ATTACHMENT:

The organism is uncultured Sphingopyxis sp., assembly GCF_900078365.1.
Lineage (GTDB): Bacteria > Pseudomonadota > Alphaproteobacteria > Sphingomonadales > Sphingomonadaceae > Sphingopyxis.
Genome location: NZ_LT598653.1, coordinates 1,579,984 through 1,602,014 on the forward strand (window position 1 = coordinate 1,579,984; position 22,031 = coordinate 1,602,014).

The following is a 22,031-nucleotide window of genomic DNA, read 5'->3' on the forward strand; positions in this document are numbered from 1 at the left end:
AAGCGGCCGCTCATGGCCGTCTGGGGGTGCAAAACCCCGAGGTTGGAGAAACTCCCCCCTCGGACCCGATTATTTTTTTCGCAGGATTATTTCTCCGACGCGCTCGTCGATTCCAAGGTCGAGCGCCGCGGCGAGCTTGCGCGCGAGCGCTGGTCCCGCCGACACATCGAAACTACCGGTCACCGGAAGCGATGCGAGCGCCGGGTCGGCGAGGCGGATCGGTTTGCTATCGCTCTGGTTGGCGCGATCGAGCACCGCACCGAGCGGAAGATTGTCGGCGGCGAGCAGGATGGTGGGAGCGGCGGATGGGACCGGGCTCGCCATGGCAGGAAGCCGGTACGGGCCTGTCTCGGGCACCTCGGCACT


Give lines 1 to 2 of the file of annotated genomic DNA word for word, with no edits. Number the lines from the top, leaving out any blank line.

The organism is uncultured Sphingopyxis sp., assembly GCF_900078365.1.
Lineage (GTDB): Bacteria > Pseudomonadota > Alphaproteobacteria > Sphingomonadales > Sphingomonadaceae > Sphingopyxis.